It is difficult to know whether the Arizona Diamondbacks completely knew what they were doing in December of 2005 when they sent Troy Glaus and 2002 first-round draft pick Sergio Santos to the Toronto Blue Jays in exchange for Miguel Batista and 27-year old second baseman Orlando Hudson. The season before the trade, Hudson played in 131 games, scored 62 runs, posted a .315 on-base percentage, and walked only 30 times. Surely the Diamondbacks were acquiring him only for his defense.
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But the Diamondbacks got more than they bargained for. In 2006, Hudson played all but five games for Arizona. He doubled his walk total. He raised his batting average 16 points, his OBP 39 points, and his slugging percentage 42 points. His OPS went above league average. He finished with 34 doubles, 9 triples, and 15 homeruns, and one year after he struck out more than twice as many times as he walked (65/30), those numbers improved to 78 and 61.
Hudson was off to an even better start in 2007, and through 139 games, he was hitting .294 with a .376 OBP and a .441 slugging percentage. He also made the National League All-Star team, and his defense was being cited as one of the key factors in the resurgence of the Diamondbacks. Unfortunately, Hudson missed the last month of the season after undergoing season-ending surgery for a thumb injury. Nevertheless, Hudson established in 2007 that he is a key, perhaps even crucial, part of this Arizona Diamondbacks team.
There can be no doubt that Hudson's defense is key to the Diamondbacks success, but his offense is deceptively important as well. It would be difficult to argue that Orlando Hudson is an elite offensive second baseman – a mantle reserved for Chase Utley – or even that he is one of the top offensive second basemen in the majors – Jeff Kent, Brian Roberts, Dustin Pedroia, and a few others probably top Hudson at the position. However, on this Diamondbacks team, Hudson, oddly enough, is a key offensive player.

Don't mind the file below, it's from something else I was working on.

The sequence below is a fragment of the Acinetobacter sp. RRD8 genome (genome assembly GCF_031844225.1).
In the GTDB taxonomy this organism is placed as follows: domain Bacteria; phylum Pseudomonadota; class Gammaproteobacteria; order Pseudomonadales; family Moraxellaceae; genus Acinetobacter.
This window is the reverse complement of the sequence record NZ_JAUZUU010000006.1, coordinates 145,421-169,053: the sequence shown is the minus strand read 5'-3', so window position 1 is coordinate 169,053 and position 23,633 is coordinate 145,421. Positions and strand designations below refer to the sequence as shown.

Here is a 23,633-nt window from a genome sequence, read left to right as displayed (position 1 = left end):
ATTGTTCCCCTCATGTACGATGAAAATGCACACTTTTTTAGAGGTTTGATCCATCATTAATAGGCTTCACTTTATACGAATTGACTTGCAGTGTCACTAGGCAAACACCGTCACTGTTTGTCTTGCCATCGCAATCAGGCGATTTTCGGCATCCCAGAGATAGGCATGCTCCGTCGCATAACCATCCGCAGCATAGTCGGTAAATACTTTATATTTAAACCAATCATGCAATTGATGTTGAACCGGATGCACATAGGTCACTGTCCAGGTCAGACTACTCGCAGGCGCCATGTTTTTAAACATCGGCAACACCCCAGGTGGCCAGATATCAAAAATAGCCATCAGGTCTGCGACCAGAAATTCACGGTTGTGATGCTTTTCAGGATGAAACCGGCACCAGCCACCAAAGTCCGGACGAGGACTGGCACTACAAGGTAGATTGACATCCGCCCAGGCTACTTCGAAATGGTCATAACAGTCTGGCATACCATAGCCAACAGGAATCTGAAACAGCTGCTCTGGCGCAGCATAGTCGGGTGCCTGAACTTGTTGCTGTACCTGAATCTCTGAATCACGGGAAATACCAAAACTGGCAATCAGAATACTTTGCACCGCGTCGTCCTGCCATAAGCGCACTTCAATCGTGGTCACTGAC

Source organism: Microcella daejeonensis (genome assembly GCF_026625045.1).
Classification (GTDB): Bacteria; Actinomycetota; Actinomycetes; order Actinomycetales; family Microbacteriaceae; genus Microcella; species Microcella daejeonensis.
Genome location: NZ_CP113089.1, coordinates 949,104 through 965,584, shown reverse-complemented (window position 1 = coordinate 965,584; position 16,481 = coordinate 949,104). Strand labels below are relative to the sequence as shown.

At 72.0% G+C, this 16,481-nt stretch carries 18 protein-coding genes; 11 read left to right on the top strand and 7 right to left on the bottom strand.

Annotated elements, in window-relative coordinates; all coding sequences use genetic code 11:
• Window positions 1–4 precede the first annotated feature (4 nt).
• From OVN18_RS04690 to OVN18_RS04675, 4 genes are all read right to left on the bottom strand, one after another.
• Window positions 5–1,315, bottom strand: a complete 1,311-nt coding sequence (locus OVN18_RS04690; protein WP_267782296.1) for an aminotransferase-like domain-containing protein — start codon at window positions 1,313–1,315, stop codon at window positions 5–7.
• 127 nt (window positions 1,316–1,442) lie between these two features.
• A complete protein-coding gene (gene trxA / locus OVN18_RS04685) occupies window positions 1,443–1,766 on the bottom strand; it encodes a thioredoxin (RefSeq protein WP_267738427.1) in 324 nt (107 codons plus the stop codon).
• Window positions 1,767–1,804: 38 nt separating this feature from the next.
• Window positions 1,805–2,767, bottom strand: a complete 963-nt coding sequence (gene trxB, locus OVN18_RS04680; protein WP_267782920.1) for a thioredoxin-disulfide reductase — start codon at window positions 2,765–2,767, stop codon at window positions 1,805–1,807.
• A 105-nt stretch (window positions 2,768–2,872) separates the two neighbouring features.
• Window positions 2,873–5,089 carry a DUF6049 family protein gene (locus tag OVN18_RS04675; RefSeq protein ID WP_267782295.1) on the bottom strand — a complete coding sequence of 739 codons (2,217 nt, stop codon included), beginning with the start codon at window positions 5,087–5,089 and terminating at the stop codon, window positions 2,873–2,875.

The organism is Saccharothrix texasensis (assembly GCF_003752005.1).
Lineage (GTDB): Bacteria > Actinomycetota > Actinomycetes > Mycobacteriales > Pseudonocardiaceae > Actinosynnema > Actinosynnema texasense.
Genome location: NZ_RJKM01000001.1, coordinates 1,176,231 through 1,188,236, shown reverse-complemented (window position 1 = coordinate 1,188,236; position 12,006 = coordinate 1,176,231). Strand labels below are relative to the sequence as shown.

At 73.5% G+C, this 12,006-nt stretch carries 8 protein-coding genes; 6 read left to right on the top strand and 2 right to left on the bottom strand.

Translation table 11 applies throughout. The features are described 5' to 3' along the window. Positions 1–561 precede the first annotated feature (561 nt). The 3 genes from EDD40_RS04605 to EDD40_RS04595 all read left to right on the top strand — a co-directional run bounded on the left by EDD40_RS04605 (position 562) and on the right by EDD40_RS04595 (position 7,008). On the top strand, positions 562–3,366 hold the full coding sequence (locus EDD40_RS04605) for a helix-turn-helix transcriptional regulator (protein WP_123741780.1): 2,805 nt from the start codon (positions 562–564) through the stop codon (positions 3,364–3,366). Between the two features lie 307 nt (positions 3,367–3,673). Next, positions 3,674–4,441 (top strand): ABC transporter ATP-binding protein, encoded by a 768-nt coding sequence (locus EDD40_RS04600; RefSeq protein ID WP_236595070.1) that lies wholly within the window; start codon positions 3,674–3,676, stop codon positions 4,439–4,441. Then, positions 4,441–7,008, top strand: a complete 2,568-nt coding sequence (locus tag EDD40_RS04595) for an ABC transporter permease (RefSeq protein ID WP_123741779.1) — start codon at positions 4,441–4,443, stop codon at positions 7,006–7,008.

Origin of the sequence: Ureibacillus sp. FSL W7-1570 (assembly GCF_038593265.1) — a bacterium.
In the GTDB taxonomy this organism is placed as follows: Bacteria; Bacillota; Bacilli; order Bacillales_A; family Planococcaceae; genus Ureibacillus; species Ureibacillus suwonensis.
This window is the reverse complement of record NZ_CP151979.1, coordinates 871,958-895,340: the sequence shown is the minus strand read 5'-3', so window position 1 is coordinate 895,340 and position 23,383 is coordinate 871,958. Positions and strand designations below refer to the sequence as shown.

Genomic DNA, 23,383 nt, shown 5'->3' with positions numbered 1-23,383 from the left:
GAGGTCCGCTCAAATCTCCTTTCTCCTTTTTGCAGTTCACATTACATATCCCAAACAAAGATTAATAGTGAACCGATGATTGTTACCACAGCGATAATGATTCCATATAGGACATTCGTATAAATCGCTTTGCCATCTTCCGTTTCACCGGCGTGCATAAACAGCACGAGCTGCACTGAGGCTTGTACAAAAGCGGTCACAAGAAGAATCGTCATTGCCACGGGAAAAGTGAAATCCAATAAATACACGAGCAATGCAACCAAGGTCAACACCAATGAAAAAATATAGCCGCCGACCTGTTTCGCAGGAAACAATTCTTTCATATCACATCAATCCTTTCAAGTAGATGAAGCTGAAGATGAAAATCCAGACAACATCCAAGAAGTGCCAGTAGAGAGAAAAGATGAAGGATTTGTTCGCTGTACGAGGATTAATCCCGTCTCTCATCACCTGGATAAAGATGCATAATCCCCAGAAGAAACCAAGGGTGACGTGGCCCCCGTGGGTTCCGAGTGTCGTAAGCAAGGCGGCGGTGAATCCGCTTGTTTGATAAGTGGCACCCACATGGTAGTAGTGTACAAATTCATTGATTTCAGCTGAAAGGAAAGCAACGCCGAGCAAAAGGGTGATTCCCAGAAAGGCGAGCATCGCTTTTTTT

Consider: In 2007, Eric Byrnes led the team in hits with 179 in 160 games. Hudson finished second with 152 despite playing in fewer games than two other Arizona players. Byrnes led the team with 103 runs scored; Hudson's 69 were good for third. Shockingly, Hudson's 63 RBI were also good for third on the team, after Byrnes' 83 and Chris Young's 68, and he distantly led the Diamondbacks in walks with 70 while finishing fifth behind Byrnes, Young, Stephen Drew, and Mark Reynolds in total strikeouts. Perhaps most impressively, Hudson led the team in batting average (.294), and on-base percentage (.376), and bested both Byrnes and Young to lead the team in OPS with .817, compared with .813 and .762 for Byrnes and Young, respectively, despite finishing tied for eighth on the team in homeruns with 10.
Indeed, while Hudson appears on paper to be a defense-first second baseman, an argument could be made that Hudson is Arizona's most valuable hitter! There can be no doubt Orlando Hudson is a pivotal piece of the puzzle for the 2008 Arizona Diamondbacks.
Prediction: 83 runs, 15 HR, 78 RBI, .301/.378/.435
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